THE GIRLS OF ATOMIC CITY: The Untold Story of the Women Who Helped Win World War II. By Denise Kiernan. Touchstone. 400 pages. $27.

Denise Kiernan tells the story of the women of Oak Ridge, Tenn., who worked on the Manhattan Project, a secret program comprising about 40 laboratories and factories that employed 200,000 people.

The mission of the program was to manufacture the atomic bomb. Their roles were crucial to the success of the project, and this book highlights their accomplishments and their lives.

It began in great secrecy. Oak Ridge wasn’t even a town at first. It was created in 1942 as one of the Manhattan Project’s secret cities. At the height of World War II, it was using more electricity than New York City. More than 75,000 people moved there. Some of them were young women recruited from small towns across the South.

Kiernan, who provides a cast of characters listed at the front of the book, affords the reader the opportunity to glean the background of each individual. Previous occupations ranged from secretary to chemist.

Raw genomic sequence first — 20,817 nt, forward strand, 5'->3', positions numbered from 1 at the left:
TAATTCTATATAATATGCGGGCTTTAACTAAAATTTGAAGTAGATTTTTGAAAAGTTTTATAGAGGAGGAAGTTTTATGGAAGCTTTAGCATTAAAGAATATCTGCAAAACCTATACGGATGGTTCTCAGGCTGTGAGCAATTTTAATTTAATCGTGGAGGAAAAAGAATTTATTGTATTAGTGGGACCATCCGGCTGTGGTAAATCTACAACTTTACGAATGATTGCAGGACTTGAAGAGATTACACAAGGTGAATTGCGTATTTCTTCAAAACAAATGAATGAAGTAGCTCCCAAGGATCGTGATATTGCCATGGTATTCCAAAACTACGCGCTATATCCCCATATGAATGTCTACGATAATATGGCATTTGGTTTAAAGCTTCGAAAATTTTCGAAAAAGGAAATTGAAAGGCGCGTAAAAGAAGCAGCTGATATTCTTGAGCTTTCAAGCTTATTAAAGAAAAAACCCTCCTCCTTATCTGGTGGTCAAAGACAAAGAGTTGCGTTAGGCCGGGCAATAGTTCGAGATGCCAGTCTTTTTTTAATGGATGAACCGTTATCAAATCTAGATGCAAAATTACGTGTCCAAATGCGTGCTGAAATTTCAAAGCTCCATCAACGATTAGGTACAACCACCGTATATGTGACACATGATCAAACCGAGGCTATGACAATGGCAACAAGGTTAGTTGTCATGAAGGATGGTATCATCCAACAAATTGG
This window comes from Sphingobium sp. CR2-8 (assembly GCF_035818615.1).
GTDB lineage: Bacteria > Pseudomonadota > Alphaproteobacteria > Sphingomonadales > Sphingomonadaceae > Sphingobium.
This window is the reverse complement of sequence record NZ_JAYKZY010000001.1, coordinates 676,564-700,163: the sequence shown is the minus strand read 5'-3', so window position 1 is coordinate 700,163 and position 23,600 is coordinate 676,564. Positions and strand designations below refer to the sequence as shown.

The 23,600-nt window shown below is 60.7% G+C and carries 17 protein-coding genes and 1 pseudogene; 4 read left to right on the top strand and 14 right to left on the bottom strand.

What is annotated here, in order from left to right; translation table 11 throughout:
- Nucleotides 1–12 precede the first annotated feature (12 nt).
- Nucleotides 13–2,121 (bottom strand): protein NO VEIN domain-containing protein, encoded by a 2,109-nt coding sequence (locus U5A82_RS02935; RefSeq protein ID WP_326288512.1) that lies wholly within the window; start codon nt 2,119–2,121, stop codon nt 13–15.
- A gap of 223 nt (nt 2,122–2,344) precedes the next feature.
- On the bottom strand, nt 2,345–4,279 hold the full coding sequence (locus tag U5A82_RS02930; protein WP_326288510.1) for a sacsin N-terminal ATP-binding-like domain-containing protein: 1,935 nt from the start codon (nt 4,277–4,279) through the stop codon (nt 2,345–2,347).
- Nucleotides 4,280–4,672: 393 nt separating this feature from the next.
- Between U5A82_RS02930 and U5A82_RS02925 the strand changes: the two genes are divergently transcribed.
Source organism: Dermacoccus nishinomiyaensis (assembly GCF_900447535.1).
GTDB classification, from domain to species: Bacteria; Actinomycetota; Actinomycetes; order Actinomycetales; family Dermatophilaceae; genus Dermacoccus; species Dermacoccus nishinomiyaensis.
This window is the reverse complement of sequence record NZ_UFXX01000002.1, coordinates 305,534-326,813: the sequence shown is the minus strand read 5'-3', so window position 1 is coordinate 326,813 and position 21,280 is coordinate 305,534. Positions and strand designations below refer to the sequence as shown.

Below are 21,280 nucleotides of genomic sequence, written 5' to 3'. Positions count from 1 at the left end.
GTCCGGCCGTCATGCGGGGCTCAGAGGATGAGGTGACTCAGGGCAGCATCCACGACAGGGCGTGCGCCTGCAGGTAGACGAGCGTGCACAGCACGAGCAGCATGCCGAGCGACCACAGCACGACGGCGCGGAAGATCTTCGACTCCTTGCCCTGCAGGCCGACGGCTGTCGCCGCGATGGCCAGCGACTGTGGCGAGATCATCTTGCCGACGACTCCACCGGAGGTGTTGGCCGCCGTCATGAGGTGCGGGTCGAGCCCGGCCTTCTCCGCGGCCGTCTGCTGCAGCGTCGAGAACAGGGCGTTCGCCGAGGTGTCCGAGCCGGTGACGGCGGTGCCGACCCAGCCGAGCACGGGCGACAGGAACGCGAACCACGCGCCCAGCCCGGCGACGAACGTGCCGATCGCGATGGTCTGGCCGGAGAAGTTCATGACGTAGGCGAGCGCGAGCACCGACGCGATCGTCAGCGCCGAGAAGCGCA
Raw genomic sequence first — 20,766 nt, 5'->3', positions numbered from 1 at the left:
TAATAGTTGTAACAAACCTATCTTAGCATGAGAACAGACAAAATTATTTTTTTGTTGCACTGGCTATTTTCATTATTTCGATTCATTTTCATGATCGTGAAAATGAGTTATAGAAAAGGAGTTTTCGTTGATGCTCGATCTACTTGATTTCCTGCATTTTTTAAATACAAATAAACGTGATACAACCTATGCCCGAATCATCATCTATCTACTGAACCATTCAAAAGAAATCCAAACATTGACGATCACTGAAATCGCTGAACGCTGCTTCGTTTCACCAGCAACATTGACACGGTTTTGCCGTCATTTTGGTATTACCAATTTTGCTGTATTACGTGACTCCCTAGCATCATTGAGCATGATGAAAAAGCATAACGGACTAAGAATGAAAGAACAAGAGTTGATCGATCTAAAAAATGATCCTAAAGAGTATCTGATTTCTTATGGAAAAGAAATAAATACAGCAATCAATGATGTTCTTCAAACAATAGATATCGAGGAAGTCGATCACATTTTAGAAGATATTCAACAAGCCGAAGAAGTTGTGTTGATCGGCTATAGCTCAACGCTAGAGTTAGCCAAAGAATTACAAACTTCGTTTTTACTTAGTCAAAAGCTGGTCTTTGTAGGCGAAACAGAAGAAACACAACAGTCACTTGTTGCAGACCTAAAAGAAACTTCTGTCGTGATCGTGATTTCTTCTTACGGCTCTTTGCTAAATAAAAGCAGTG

The women are unsure of the exact nature of the secret construction, but all know that something big is about to happen. Kiernan’s imagery and use of dialogue draws the reader into the story as if it were happening right now. Pictures help humanize the book’s characters.

Kiernan takes care not to separate the women’s story from the larger context of war. She refers to conversations among high-ranking military officials, President Harry S. Truman and others.

The tension leading up to America’s involvement in the war is palpable. Even secrets shared by couples cause strife within relationships.

This is no easy life; tension and anxiety jump from the page.

The accomplishments of these women, however, are only partial. They were given high-paying jobs while the men were away, but then too often denied access to engineering and other higher education programs. Society, Kiernan reminds us, had not yet fully embraced women’s equality.

“The Girls of Atomic City,” which often reads like a novel, shares an underappreciated dimension of the World War II era. More discussion would be welcomed concerning the contributions women have made to the security of this country.

Reviewer Doretha Walker is an adjunct professor at the College of Charleston and assistant professor at South University.